Ketchup and conversations: Sustainable energy with more justice

The conference took place in Juneau shortly after the Alaska Legislature closed its regular session. A bill, HB273, that was passed calls for the creation of a Green Bank as a subsidiary of the Alaska Housing Finance Corporation. The fund would support loans for energy efficiency improvements in homes and businesses.

“This is just the beginning. There is still so much we can do politically to unlock Alaska's enormous resource potential,” Dunleavy said. “I have to give credit to the legislature and state departments. They came together on some of these critical issues, and the result is what we have today.”

The new legislation commemorates the first Sustainable Energy Conference, where Dunleavy signed a bill that simplified state regulations for the next wave of nuclear energy technology. At the time, nuclear energy was on the verge of coming to Alaska; two years later, it still is.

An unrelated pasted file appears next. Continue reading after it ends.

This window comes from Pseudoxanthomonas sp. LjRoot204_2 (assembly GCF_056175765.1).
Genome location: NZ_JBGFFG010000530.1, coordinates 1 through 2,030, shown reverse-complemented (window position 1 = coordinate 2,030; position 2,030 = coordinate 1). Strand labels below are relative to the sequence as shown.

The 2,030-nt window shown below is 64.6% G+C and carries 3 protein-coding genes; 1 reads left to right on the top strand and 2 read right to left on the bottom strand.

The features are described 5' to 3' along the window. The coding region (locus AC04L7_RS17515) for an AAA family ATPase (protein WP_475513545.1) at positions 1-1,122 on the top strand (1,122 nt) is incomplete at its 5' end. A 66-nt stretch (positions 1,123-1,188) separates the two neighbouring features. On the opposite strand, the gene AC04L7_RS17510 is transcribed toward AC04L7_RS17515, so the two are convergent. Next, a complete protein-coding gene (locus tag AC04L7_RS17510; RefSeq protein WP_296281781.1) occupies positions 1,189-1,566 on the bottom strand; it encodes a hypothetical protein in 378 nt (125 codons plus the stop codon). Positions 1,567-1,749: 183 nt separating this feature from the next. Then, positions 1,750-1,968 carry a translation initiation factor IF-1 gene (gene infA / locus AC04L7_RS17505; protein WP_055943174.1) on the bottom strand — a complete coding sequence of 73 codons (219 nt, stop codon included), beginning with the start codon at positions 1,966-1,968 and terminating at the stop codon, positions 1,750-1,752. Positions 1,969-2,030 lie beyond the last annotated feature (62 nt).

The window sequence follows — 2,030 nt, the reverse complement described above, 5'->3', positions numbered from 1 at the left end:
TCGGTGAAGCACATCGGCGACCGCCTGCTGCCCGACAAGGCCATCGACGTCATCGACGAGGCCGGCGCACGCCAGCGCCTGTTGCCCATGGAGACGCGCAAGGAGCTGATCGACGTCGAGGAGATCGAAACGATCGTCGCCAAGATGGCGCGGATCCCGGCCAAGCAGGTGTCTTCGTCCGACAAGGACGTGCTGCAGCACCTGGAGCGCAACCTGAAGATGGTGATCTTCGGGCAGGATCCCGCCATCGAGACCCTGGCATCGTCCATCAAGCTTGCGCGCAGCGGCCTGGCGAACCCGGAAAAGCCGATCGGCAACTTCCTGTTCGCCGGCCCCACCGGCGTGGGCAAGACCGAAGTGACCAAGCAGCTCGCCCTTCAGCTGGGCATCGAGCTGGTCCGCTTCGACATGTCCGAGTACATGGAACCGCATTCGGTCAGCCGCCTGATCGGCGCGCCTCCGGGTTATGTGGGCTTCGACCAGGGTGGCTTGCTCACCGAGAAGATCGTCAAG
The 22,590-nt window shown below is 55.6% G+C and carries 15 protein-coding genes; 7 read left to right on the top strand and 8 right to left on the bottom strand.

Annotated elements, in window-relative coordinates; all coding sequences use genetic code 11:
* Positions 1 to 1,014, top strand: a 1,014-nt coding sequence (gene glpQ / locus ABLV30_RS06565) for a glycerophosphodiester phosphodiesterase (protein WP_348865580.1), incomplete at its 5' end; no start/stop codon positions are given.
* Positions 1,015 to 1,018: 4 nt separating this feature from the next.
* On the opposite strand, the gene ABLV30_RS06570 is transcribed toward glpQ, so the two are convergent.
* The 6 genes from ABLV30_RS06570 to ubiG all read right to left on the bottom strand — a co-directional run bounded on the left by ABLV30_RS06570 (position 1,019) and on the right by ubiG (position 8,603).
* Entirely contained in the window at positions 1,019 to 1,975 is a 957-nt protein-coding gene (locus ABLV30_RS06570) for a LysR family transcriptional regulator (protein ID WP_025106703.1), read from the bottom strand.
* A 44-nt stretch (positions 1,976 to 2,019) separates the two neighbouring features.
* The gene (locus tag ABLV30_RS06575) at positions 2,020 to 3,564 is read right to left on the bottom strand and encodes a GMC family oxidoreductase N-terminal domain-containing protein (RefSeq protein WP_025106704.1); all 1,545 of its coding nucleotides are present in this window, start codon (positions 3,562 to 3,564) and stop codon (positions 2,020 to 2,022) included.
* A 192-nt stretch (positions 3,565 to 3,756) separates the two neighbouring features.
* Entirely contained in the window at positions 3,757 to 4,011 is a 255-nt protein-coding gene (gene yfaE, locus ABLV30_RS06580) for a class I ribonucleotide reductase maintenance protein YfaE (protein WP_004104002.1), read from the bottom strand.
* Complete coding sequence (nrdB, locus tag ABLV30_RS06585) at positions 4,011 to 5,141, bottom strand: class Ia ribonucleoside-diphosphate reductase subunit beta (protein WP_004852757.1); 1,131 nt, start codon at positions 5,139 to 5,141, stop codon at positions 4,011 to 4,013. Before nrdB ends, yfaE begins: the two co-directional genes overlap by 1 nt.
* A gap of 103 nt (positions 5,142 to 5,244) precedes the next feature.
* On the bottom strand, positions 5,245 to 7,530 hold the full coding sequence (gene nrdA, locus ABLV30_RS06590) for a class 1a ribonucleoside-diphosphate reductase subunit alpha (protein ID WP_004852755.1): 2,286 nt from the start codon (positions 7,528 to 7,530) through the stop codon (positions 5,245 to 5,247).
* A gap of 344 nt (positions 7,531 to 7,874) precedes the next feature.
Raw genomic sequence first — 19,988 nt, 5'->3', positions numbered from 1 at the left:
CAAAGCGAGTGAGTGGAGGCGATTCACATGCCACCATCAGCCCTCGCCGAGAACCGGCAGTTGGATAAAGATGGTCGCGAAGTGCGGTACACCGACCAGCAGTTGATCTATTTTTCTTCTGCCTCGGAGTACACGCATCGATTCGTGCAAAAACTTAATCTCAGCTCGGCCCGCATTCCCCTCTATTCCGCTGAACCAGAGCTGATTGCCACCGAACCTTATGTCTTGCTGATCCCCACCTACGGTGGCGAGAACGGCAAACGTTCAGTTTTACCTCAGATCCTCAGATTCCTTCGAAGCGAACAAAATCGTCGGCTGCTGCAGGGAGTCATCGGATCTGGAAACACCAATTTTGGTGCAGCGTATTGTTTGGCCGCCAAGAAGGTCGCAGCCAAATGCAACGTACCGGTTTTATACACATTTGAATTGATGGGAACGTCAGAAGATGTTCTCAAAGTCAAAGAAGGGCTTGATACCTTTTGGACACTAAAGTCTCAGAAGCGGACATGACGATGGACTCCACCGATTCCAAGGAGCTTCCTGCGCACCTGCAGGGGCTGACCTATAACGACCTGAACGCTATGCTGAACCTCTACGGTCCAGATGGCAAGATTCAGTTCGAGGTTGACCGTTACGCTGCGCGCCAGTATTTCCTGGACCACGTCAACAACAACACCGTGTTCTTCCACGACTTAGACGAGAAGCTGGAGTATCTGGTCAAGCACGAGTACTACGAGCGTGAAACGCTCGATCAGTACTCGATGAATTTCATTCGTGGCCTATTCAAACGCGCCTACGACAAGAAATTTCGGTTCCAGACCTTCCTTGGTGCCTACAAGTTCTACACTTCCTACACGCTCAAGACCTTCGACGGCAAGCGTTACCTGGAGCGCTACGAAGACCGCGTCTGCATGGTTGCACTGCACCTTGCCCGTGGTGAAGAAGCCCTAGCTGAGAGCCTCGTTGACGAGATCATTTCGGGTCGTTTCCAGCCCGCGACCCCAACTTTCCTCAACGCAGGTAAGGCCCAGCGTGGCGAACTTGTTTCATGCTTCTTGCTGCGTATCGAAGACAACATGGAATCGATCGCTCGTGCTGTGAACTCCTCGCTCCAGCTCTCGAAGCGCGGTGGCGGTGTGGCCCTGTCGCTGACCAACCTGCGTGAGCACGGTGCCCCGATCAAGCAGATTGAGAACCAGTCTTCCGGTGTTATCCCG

Gwen Holdmann, founding director of ACEP and now associate director of research at UAF, calls it a “ketchup bottle problem.” Holdmann says, “You shake the ketchup bottle and think, 'It's almost there. It's coming out.' I think there's a point where a lot is happening, and we're close to it.”

Signs of this turning point include the impending completion of the Alaska Advanced Nuclear Energy Roadmap, a guidance document launched two years ago. Richelle Johnson, senior analyst at the University of Alaska's Center for Economic Development, says the roadmap is almost complete.

Eielson Air Force Base remains on schedule to build the state's first commercial nuclear power plant in 2027. The U.S. Air Force has awarded California-based Oklo a preliminary contract to build the 5-MW plant.

The U.S. Department of Defense is leading the development of a similar transportable reactor. Virginia-based BWX Technologies has been selected to build it as part of Project Pele. Jeff Waksman, program manager in the department's Strategic Capabilities Office, told conference attendees that the final design will be finalized later this year and the project is on track to receive its full TRISO fuel supply. The multi-layered enriched uranium pellets are key to passively safe reactor designs.

Anna Harden

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